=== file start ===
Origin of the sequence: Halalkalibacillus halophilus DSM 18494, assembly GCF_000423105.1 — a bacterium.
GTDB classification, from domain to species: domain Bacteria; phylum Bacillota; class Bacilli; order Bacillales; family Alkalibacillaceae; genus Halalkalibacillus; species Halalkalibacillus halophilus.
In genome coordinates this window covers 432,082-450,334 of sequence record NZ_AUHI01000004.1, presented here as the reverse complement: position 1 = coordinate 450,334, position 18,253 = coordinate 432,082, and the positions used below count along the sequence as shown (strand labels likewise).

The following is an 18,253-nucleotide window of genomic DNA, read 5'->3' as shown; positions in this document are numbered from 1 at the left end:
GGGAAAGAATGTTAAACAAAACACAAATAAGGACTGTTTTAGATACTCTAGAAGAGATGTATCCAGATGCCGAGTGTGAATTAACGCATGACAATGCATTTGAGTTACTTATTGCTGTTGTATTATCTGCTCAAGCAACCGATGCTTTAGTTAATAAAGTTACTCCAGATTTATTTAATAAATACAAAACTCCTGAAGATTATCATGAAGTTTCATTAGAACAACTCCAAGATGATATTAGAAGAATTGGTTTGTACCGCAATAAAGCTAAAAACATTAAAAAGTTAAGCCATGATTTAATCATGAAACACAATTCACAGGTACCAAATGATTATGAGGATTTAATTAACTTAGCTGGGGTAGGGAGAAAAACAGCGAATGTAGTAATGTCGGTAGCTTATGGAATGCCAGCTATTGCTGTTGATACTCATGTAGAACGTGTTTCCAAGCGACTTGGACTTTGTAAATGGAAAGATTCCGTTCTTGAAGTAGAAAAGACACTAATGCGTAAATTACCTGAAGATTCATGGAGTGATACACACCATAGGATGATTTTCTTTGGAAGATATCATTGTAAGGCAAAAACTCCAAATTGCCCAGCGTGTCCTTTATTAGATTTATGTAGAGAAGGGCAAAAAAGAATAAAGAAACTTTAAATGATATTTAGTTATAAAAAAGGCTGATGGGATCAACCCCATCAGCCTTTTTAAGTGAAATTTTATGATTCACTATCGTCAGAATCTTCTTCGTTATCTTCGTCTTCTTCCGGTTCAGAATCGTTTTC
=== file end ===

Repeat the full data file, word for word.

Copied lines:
Origin of the sequence: Halalkalibacillus halophilus DSM 18494, assembly GCF_000423105.1 — a bacterium.
GTDB classification, from domain to species: domain Bacteria; phylum Bacillota; class Bacilli; order Bacillales; family Alkalibacillaceae; genus Halalkalibacillus; species Halalkalibacillus halophilus.
In genome coordinates this window covers 432,082-450,334 of sequence record NZ_AUHI01000004.1, presented here as the reverse complement: position 1 = coordinate 450,334, position 18,253 = coordinate 432,082, and the positions used below count along the sequence as shown (strand labels likewise).

The following is an 18,253-nucleotide window of genomic DNA, read 5'->3' as shown; positions in this document are numbered from 1 at the left end:
GGGAAAGAATGTTAAACAAAACACAAATAAGGACTGTTTTAGATACTCTAGAAGAGATGTATCCAGATGCCGAGTGTGAATTAACGCATGACAATGCATTTGAGTTACTTATTGCTGTTGTATTATCTGCTCAAGCAACCGATGCTTTAGTTAATAAAGTTACTCCAGATTTATTTAATAAATACAAAACTCCTGAAGATTATCATGAAGTTTCATTAGAACAACTCCAAGATGATATTAGAAGAATTGGTTTGTACCGCAATAAAGCTAAAAACATTAAAAAGTTAAGCCATGATTTAATCATGAAACACAATTCACAGGTACCAAATGATTATGAGGATTTAATTAACTTAGCTGGGGTAGGGAGAAAAACAGCGAATGTAGTAATGTCGGTAGCTTATGGAATGCCAGCTATTGCTGTTGATACTCATGTAGAACGTGTTTCCAAGCGACTTGGACTTTGTAAATGGAAAGATTCCGTTCTTGAAGTAGAAAAGACACTAATGCGTAAATTACCTGAAGATTCATGGAGTGATACACACCATAGGATGATTTTCTTTGGAAGATATCATTGTAAGGCAAAAACTCCAAATTGCCCAGCGTGTCCTTTATTAGATTTATGTAGAGAAGGGCAAAAAAGAATAAAGAAACTTTAAATGATATTTAGTTATAAAAAAGGCTGATGGGATCAACCCCATCAGCCTTTTTAAGTGAAATTTTATGATTCACTATCGTCAGAATCTTCTTCGTTATCTTCGTCTTCTTCCGGTTCAGAATCGTTTTC